A report from USCIS suggested the rate of approval for H-1B visa decreased between 2015-2018. In 2015 it was 95.7 percent, in 2016 it was 93.9 percent and in 2017 it was 92.6 percent. But in 2018 it decreased to 84.5 percent. The rate continues to decline, and in early 2019, it dropped to 79.4 percent.
Through Youth with a Mission, a faith-based program, Gomez-Lindo came to Minnesota. He found a host family, Beverley and Larry Anderson of Dassel, to stay with while he looked for employment. However, this venture proved harder than expected.
Companies must sponsor a person without citizenship in the U.S. to employ them legally. Gomez-Lindo said he hasn’t stopped looking for a job since he’s been in the U.S., using career-based sites such as Indeed, Career Builder and others to post his resume.
“It’s been non-stop,” he said. “Since I came here for the first time, since 2010, I started to keep looking (for jobs) and sent resumes.”
Finally, after so many tries, in the summer of 2017, the Holland Center in Minnetonka wanted to hire him and offered him a behavioral therapy position. Gomez-Lindo was also glad to learn that the center had experience hiring foreigners. They interviewed him through Skype and were satisfied, so they finished the application and sent it to USCIS for approval, he said.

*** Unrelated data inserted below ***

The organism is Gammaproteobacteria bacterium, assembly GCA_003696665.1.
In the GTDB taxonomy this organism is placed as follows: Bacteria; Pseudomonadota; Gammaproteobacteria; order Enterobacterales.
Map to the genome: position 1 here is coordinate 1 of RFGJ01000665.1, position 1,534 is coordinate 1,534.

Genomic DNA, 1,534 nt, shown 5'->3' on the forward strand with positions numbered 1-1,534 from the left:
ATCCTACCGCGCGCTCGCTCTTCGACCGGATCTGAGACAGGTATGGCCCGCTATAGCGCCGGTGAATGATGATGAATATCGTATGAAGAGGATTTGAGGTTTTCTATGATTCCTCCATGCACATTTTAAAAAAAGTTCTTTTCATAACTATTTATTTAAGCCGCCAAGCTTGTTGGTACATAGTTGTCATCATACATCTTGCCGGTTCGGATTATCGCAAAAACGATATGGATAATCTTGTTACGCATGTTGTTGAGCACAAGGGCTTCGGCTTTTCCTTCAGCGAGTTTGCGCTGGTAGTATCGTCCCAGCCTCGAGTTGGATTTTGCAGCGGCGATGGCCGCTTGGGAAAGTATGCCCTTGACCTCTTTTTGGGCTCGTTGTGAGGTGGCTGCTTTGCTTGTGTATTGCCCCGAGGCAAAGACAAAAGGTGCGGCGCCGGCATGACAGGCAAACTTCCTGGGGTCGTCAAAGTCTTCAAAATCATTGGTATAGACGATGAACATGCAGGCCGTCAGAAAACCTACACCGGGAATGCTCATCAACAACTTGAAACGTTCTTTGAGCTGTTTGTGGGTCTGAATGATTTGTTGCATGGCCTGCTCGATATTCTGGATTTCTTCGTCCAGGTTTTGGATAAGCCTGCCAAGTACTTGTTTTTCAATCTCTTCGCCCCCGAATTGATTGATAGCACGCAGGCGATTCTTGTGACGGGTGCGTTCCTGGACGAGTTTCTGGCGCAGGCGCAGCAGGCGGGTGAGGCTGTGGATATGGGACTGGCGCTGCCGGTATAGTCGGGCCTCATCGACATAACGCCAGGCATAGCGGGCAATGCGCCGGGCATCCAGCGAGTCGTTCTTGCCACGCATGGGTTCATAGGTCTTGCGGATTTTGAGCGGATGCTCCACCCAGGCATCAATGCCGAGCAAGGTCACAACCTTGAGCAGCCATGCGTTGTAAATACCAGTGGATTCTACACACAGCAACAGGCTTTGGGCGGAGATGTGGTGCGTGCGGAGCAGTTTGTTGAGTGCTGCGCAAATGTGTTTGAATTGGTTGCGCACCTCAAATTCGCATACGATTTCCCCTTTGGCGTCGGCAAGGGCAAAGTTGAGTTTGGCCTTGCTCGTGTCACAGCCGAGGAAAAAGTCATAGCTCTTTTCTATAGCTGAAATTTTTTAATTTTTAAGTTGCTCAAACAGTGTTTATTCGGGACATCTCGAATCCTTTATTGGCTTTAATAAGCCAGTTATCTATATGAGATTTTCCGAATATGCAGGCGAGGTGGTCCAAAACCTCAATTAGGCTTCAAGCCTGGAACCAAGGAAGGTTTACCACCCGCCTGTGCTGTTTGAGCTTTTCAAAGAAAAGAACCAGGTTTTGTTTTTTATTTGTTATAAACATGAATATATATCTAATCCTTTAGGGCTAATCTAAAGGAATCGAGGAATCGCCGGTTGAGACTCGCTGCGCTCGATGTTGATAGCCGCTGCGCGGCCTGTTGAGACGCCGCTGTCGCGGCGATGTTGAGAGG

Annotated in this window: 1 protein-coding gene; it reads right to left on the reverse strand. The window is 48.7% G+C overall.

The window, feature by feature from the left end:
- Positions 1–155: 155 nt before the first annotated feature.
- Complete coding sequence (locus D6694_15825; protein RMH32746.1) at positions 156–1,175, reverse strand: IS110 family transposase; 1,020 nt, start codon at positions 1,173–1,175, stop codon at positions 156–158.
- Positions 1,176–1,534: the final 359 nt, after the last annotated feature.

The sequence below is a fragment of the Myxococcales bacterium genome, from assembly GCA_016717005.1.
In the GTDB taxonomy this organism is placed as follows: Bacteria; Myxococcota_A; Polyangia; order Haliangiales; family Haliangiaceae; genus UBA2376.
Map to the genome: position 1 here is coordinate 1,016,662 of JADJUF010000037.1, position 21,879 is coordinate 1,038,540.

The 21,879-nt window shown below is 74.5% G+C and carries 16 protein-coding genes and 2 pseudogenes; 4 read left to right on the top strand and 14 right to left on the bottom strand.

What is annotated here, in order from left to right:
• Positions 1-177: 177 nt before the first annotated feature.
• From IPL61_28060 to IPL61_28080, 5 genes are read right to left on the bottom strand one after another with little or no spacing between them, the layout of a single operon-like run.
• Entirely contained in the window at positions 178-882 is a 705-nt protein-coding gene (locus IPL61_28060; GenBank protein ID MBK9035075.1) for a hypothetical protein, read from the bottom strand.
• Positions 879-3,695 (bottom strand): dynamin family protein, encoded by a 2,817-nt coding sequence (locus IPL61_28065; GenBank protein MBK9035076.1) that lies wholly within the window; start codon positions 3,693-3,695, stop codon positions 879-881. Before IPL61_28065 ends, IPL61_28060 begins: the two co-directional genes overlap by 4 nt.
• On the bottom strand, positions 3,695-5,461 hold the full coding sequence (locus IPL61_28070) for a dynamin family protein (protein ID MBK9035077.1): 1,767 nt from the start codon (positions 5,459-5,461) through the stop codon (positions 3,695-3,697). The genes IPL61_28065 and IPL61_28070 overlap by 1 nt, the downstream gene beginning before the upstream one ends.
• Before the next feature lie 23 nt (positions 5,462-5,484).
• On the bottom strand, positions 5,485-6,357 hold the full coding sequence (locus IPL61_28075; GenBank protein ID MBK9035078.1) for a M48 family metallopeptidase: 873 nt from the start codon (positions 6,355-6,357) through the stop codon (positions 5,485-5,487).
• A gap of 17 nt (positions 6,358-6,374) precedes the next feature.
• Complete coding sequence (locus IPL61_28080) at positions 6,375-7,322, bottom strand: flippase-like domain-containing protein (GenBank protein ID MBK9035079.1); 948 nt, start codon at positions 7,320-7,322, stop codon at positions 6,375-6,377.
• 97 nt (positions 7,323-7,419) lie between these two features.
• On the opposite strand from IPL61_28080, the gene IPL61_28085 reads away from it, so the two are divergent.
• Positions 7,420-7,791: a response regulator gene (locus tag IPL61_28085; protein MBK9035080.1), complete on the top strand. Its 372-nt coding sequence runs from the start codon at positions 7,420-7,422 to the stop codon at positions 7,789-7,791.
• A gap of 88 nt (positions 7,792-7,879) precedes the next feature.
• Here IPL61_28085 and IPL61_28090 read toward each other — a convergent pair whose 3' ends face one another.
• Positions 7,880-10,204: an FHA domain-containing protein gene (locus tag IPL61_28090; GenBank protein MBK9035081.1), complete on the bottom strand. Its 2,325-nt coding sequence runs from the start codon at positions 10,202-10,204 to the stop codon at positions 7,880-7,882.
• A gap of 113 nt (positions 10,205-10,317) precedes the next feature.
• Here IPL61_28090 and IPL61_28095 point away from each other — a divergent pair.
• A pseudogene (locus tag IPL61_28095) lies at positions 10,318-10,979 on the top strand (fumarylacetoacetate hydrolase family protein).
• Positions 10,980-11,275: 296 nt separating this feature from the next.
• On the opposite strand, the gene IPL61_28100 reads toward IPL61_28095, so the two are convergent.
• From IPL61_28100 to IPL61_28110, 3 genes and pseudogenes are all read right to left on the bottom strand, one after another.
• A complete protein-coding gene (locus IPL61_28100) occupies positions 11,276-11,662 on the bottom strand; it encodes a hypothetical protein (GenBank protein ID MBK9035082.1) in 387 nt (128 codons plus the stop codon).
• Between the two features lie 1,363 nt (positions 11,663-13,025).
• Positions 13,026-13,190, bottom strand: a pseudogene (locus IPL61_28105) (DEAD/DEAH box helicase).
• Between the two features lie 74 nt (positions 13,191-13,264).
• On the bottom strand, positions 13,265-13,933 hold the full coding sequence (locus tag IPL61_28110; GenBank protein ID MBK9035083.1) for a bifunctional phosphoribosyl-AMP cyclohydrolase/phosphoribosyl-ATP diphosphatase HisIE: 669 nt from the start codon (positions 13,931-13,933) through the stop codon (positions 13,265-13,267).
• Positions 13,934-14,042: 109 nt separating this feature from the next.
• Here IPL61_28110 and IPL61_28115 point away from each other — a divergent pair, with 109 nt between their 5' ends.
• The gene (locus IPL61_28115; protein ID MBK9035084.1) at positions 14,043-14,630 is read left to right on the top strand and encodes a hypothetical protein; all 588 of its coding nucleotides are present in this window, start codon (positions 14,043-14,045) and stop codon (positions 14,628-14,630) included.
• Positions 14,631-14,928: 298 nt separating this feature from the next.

But USCIS denied the application due to a missing signature from the employer, who could not resubmit the application to USCIS. Anderson said that this was a huge disappointment.
“To know that you were picked and then to get denied for just such a small infraction was just devastating to him and to us,” she said.
Gomez-Lindo is qualified, hard-working and has many different talents, and he could be an asset to any company in the U.S., she said.
“You are not just hiring him for the immediate position — because of who he is and his personality and his giftedness, he brings a lot of qualities (and) characteristics to any job,” she said.
Gomez-Lindo returned to Colombia saying goodbye to Litchfield.